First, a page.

Towards demand-driven services? The role of feedback mechanisms in agribusiness-based advisory services for smallholder farmers
This paper (PDF) in Enterprise Development and Microfinance explores the extent to which agribusinesses provide demand-driven services based on farmer feedback and how they integrate and learn from such feedback, based on a study of 29 agribusinesses providing advisory services to farmers in developing countries. agribusinesses are highly engaged in providing services to smallholder farmers, including agricultural advisory services or extension. As private service providers depend on farmers’ choice, farmer feedback and farmers’ demands. However, little is known on whether and how agribusinesses operationalize the idea of demand-driven service provision. The study shows that agribusinesses provide focused advisory services to diverse farmers in developing countries, which are often farmers’ main source of technical advice. While generally attaching considerable importance to farmer-specific information to improve business strategies and target services and products, this study suggests that agribusinesses pay relatively little attention to mobilizing systematic feedback from farmers on their advisory services. To understand the effectiveness and performance of such services, most agribusinesses rely on data collected for general business purposes, such as on volume and quality of produce sold to sourcing companies, or type, quality, and volume of products bought from input suppliers. There are, however, important limitations in using such data to assess their advisory services. This paper has shown that there is considerable potential to improve feedback systems, especially by using direct feedback mechanisms on why farmers adopt or do not adopt advice and relevant technology, which knowledge gaps farmers still exhibit, which products work well and why, and which services farmers need. In other words, agribusinesses can make their services more targeted, with the potential to increase effectiveness and relevance of service provision.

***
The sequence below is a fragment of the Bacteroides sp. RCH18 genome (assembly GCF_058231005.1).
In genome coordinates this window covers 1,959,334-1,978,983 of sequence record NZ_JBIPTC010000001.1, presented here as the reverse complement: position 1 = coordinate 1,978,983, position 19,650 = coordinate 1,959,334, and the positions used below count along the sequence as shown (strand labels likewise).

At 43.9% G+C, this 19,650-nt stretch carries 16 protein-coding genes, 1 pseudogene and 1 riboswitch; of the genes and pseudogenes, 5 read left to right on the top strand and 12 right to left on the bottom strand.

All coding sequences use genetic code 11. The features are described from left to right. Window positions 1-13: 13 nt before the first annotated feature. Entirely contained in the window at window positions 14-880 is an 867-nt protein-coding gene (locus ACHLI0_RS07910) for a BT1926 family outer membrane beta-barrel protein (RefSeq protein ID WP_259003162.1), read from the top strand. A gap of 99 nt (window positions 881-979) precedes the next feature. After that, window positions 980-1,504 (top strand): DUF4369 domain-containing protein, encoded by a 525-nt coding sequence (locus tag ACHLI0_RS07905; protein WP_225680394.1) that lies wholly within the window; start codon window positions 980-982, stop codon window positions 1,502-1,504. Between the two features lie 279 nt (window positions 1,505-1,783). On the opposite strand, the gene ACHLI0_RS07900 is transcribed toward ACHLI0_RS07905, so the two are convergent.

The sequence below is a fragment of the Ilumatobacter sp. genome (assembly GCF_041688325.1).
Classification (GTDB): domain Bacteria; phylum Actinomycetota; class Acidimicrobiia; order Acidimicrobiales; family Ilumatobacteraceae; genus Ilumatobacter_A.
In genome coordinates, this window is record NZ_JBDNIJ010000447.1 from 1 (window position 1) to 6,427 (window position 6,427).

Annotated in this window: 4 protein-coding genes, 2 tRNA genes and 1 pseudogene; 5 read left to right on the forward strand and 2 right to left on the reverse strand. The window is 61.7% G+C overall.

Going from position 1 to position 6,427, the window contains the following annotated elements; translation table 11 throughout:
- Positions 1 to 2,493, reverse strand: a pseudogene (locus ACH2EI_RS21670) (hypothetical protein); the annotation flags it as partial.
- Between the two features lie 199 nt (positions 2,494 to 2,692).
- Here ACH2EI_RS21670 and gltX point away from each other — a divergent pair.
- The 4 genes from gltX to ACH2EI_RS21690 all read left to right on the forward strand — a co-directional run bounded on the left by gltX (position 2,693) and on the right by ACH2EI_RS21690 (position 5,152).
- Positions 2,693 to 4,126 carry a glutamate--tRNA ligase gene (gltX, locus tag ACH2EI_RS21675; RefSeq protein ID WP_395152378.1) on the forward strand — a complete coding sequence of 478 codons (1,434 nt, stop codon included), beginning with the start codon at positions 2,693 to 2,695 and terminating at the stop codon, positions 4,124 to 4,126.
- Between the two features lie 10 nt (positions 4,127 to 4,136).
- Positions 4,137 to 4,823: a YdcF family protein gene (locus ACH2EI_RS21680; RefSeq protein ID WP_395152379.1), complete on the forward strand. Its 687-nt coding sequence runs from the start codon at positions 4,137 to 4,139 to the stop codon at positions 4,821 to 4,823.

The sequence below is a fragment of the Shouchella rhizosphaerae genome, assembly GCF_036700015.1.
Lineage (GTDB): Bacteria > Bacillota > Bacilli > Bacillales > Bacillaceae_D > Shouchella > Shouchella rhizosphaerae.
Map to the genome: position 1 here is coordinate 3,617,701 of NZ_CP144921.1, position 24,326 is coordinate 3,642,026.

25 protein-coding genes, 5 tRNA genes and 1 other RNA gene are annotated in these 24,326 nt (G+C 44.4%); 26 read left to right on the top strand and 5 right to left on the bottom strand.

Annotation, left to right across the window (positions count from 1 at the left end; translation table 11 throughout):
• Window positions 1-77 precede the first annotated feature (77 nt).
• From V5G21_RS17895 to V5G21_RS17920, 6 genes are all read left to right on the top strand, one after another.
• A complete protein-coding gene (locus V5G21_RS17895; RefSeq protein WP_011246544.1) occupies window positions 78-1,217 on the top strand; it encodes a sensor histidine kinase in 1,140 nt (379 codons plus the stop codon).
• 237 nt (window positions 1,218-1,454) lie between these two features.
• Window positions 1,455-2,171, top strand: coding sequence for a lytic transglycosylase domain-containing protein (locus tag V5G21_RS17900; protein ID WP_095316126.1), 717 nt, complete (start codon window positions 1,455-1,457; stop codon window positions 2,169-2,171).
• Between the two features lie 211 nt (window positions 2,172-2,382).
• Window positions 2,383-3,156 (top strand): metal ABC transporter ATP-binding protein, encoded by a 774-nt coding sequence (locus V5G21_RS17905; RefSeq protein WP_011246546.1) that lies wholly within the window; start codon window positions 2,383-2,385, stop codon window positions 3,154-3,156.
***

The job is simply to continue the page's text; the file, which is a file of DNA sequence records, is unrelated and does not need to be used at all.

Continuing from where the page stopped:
This article is related to the Agribusiness-based advisory services (ABAS) project. You can find more information about the project here.